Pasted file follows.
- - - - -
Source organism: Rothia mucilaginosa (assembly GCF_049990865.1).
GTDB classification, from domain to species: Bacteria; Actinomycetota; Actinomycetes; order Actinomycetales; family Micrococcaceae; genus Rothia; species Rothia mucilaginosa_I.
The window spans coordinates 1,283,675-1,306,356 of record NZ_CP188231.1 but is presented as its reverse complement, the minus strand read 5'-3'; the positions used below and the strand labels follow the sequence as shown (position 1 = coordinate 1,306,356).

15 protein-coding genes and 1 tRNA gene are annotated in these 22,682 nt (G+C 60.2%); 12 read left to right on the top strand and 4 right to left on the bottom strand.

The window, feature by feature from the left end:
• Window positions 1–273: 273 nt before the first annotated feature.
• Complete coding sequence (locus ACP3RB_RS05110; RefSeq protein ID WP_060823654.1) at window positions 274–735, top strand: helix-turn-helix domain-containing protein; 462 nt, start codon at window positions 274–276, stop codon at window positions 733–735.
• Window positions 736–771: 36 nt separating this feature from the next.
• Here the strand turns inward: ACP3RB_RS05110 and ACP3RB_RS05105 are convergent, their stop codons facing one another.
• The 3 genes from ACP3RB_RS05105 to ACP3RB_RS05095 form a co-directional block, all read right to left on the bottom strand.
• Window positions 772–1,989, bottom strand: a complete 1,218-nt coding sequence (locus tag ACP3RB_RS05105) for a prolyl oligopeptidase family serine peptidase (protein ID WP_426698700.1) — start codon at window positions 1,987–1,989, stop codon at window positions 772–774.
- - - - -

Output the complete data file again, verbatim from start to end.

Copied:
Source organism: Rothia mucilaginosa (assembly GCF_049990865.1).
GTDB classification, from domain to species: Bacteria; Actinomycetota; Actinomycetes; order Actinomycetales; family Micrococcaceae; genus Rothia; species Rothia mucilaginosa_I.
The window spans coordinates 1,283,675-1,306,356 of record NZ_CP188231.1 but is presented as its reverse complement, the minus strand read 5'-3'; the positions used below and the strand labels follow the sequence as shown (position 1 = coordinate 1,306,356).

15 protein-coding genes and 1 tRNA gene are annotated in these 22,682 nt (G+C 60.2%); 12 read left to right on the top strand and 4 right to left on the bottom strand.

The window, feature by feature from the left end:
• Window positions 1–273: 273 nt before the first annotated feature.
• Complete coding sequence (locus ACP3RB_RS05110; RefSeq protein ID WP_060823654.1) at window positions 274–735, top strand: helix-turn-helix domain-containing protein; 462 nt, start codon at window positions 274–276, stop codon at window positions 733–735.
• Window positions 736–771: 36 nt separating this feature from the next.
• Here the strand turns inward: ACP3RB_RS05110 and ACP3RB_RS05105 are convergent, their stop codons facing one another.
• The 3 genes from ACP3RB_RS05105 to ACP3RB_RS05095 form a co-directional block, all read right to left on the bottom strand.
• Window positions 772–1,989, bottom strand: a complete 1,218-nt coding sequence (locus tag ACP3RB_RS05105) for a prolyl oligopeptidase family serine peptidase (protein ID WP_426698700.1) — start codon at window positions 1,987–1,989, stop codon at window positions 772–774.